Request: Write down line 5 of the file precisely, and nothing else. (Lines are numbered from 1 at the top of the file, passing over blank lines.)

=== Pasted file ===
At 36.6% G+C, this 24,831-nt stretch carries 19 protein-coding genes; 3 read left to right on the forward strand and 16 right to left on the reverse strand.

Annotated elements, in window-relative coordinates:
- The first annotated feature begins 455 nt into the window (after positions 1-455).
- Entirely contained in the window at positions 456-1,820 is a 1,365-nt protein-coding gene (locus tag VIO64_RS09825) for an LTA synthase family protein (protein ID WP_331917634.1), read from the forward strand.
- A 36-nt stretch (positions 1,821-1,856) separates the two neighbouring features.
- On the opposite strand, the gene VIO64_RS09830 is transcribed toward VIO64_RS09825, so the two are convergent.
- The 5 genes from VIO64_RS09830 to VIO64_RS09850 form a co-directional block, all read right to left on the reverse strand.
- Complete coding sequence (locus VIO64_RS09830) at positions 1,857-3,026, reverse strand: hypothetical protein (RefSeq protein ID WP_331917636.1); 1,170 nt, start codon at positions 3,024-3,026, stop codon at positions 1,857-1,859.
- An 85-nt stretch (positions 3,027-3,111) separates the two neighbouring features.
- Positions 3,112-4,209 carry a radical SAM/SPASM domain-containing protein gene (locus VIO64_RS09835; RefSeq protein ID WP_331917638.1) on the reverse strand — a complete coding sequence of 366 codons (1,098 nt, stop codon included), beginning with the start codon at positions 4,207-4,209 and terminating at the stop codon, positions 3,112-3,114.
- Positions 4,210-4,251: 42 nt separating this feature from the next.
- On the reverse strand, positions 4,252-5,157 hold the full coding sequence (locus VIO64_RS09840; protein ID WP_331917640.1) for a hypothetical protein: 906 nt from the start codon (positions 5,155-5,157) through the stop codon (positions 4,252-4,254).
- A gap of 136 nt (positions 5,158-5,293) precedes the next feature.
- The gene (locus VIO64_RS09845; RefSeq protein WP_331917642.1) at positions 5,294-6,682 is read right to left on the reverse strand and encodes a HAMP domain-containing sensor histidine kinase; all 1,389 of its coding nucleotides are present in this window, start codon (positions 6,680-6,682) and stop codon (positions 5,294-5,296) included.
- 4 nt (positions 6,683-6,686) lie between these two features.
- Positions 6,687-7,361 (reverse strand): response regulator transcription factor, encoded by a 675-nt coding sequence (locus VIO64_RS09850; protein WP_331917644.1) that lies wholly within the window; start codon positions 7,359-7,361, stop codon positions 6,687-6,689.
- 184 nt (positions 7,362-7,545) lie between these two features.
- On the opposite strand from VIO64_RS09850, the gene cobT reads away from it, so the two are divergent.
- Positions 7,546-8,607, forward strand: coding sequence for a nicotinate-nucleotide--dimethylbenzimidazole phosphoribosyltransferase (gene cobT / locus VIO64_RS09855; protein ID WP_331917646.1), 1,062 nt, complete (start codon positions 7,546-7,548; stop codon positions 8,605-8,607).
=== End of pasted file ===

- A 36-nt stretch (positions 1,821-1,856) separates the two neighbouring features.